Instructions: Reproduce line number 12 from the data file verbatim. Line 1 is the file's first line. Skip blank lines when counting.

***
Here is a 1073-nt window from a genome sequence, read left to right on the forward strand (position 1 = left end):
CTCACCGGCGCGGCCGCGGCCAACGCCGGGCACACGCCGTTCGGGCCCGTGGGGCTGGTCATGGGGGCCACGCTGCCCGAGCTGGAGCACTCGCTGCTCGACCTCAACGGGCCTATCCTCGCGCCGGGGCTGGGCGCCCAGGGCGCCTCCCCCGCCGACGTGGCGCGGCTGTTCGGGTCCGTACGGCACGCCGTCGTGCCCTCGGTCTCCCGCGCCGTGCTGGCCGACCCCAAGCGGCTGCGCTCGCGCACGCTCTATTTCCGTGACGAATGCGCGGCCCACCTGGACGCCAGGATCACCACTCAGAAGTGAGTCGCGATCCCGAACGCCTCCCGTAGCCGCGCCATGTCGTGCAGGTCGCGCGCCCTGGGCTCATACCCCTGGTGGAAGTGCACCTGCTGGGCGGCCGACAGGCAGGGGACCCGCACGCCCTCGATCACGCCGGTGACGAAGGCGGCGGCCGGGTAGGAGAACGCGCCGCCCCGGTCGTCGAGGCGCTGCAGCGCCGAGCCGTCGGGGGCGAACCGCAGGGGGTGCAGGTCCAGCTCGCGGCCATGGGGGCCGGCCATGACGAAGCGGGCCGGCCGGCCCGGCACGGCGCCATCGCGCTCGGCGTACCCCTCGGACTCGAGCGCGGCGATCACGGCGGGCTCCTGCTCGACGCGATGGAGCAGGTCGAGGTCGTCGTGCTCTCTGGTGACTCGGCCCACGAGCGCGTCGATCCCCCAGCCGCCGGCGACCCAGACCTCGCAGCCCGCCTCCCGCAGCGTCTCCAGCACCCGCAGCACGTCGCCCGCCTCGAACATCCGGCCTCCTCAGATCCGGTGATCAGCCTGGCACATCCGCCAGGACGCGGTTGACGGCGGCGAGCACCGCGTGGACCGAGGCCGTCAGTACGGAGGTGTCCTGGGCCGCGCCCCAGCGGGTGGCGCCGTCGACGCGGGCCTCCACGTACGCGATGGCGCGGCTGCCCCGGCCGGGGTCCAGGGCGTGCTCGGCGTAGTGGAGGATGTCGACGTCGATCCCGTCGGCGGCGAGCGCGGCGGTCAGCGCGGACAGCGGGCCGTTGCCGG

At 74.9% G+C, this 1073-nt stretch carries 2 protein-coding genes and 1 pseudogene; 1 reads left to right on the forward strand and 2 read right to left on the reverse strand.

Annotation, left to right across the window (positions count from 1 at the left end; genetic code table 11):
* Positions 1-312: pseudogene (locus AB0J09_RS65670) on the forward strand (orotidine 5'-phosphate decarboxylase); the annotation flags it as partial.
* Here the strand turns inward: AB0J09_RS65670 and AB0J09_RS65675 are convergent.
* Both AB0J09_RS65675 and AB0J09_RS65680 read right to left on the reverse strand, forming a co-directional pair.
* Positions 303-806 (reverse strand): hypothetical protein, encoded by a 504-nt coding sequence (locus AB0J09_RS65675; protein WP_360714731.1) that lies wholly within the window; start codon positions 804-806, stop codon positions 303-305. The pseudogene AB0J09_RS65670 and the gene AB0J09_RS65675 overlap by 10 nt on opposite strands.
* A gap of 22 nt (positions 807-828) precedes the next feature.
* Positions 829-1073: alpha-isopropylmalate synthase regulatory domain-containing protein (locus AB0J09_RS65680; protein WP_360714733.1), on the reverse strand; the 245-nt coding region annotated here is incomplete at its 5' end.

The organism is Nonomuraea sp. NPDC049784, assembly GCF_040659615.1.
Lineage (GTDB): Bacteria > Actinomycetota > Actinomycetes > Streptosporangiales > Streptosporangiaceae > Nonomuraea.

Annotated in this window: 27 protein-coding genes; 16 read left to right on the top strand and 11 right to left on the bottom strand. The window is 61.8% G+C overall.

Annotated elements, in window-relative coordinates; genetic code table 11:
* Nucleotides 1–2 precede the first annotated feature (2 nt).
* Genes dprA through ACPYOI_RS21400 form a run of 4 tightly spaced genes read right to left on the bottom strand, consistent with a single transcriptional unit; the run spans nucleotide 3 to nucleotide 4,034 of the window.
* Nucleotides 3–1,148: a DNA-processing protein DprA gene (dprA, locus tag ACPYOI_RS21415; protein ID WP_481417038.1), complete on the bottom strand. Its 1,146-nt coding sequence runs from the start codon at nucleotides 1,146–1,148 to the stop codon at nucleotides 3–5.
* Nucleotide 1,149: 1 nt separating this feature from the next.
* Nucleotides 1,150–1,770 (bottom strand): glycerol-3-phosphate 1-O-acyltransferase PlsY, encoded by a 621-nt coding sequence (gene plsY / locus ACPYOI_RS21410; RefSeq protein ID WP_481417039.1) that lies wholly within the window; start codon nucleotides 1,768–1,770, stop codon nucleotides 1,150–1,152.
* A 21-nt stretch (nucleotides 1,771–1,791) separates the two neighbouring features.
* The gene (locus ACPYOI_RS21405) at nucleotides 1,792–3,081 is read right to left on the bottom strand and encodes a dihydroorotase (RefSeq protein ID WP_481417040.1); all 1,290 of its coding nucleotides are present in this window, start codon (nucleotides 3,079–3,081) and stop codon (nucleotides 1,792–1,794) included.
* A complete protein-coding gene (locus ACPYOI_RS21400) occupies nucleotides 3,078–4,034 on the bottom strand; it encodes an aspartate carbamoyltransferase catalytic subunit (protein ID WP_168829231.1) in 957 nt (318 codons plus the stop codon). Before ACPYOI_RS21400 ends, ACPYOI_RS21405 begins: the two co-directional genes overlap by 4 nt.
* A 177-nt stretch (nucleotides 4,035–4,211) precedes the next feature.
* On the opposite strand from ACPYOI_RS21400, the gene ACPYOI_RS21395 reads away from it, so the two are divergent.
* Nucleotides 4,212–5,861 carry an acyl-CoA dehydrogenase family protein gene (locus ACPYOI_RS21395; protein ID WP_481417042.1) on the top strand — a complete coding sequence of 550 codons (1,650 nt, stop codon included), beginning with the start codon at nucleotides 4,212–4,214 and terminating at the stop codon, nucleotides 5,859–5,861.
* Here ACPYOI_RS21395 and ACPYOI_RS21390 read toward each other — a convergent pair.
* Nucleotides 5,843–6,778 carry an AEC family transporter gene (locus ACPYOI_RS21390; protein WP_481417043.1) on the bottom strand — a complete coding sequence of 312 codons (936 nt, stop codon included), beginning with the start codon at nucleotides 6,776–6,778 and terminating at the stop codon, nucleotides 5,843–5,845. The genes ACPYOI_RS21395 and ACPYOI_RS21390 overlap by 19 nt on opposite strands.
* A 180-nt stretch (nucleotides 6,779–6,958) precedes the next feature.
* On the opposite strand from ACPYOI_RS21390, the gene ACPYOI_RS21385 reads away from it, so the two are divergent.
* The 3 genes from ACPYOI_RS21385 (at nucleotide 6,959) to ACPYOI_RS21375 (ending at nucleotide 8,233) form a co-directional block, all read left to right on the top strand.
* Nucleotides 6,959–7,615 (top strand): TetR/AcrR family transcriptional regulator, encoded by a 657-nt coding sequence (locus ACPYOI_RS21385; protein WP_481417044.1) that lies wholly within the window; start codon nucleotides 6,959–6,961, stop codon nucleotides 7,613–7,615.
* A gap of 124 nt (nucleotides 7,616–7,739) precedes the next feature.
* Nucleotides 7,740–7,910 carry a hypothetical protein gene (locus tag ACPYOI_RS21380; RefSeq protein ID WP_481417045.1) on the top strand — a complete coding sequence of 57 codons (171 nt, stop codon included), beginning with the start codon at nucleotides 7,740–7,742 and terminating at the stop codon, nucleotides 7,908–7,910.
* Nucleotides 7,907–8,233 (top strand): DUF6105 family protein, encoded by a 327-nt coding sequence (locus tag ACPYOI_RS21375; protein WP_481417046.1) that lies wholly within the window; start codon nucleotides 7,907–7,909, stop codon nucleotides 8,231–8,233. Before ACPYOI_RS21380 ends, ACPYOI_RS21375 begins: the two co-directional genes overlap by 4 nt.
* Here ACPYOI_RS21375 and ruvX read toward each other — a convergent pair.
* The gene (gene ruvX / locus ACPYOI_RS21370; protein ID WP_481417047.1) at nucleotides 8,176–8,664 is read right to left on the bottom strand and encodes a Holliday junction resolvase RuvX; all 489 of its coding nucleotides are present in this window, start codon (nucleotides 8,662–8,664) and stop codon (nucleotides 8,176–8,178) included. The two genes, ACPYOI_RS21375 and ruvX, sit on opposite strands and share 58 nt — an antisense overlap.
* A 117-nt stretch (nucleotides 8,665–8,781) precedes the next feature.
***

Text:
Lineage (GTDB): Bacteria > Actinomycetota > Actinomycetes > Streptosporangiales > Streptosporangiaceae > Nonomuraea.